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Local history

Remembering Roseville’s ladies of the night

A look back at city’s historic red light district
By: J’aime Rubio for the Press Tribune
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Many longtime railroad towns have scandalous episodes in their pasts that don’t make it into the books on sale at visitor’s centers: One of the most common chapters of colorful history often left out involve red light districts. Archival newspaper accounts suggest that Roseville was not immune to “the oldest profession in history,” and some of the buildings that offered such salacious services long ago are still very much intact.  

A string of stories published in the Sacramento Union newspaper in the early 20th century indicate that most of Roseville’s red light district was located in what’s known today as “Old Town” — Lincoln Street, Church Street and Main Street. Dens called the Page Room, Rex Room, Yellow Room and Lincoln Room were all famous as haunts for the city’s painted ladies. In 1916, a court case against a Greek immigrant to Roseville showed the scope of prostitution along the city’s rail yard.

The man in the center of the controversy was John Leles, the proprietor of the New Frisco House. Leles arrived to Roseville after the great San Francisco earthquake and fire of 1906. He originally purchased a blacksmith shop on Pacific Street before constructing a three-story hotel named the Frisco House. The building was located near the Odd Fellow’s Hall that still rises over Old Roseville. By 1911, the hotel had burned in a fire, along with most of the structures on the block. Leles rebuilt on the same site, this time reopening as the New Frisco Bar. He also erected houses in the back alley.

However, officers from the California District Court eventually got wise to what was going on in Lele’s properties, charging him in 1916 with fraud and “keeping an immoral house,” according to state records.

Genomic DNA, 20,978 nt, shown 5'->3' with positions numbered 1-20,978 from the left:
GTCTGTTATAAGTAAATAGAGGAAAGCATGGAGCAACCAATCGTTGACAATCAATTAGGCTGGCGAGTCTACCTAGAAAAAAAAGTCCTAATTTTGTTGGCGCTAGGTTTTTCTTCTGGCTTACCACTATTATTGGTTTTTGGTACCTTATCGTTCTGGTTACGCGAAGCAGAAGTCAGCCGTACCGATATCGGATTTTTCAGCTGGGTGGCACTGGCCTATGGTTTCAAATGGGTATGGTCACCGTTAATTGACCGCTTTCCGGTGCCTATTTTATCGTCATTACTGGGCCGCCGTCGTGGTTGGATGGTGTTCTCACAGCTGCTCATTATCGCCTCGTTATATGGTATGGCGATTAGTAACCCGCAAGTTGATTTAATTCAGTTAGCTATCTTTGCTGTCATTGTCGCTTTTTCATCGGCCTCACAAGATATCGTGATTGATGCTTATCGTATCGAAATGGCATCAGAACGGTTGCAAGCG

“As to the charge of fraud, the evidence strongly preponderates in favor of the government’s claim that for some time … the defendant had been conducting a place of bad repute in the community, a sort of combination saloon, restaurant, and lodging or rooming resort, some of the rooms being situated over the saloon and restaurant, and others in adjacent cottages in the rear,” the Court wrote in its official finding. “That the place was frequented by people of bad repute, both men and women, for evil and illicit purposes; and that the defendant himself was fully aware of the bad character of his resort and the class of people frequenting it.”

The findings against Lele were used as grounds by the U.S. Government to reject his application for citizenship. To this day, Lele’s hearing — officially referenced as U.S. v. Leles (D.C. Cal. 1916) 236 F.784 is cited as case law for rejecting a citizenship application over the lack of “good moral character.”

Evidence suggests Leles eventually cleaned up his act and redeemed himself. He later invested in a butcher shop which was first located between Pacific and Church streets and then permanently established in 1920 on Lincoln Street in the Cassie Hill Building. Leles’ butcher shop remained open in Roseville for 30 years. Surviving documents from the U.S. Department of Naturalization show that Leles was finally granted citizenship in 1926.

Leles’ troubles with authorities may represent the best documented case of a specific brothel in Roseville, but he was not the first, nor the last, to make money on a local house of ill repute. Several accounts from the Sacramento Union newspaper between 1915 and 1921 mention attempts by Placer County authorities to close down brothels in the city. In 1917, the Placer County District Attorney’s Office arrested a woman named Rose Force for running “a Red Light House” in Roseville. An article in the Sacramento Union on March 23, 1921, reported that the Placer County Sheriff had raided and closed several houses of prostitution in Roseville, as well as a sizeable gambling operation run by Guy Boutdillier in the Barker Hotel.

The problem came back into the spotlight three decades later in 1951 when Roseville native Al Broyer was elected as Placer County’s District Attorney. Longtime residents remember the task of closing “cat houses” as one of Broyer’s top priorities. At the time, California Attorney General Pat Brown, a future governor and the father of a future attorney general and governor, was cracking down on brothels doing business in the open in small towns across post-World War II California. The Stockton Record published articles about Brown and his state investigators raiding prostitution dens in nearby Amador County in the early 1950s, but Placer locals told the Press Tribune they remember Brown also assisting Broyer by raiding “a house” on Roseville’s Lower Vernon Street in 1951. 

Broyer went on to become Roseville City Judge, and his wife Evlyn lived to be 104, passing away in Roseville last summer.

Though “vice” is rarely discussed in conversations about Roseville’s glory days, local researchers and genealogists know that it left its scarlet mark on the pages of the city’s history, if one knows where to look.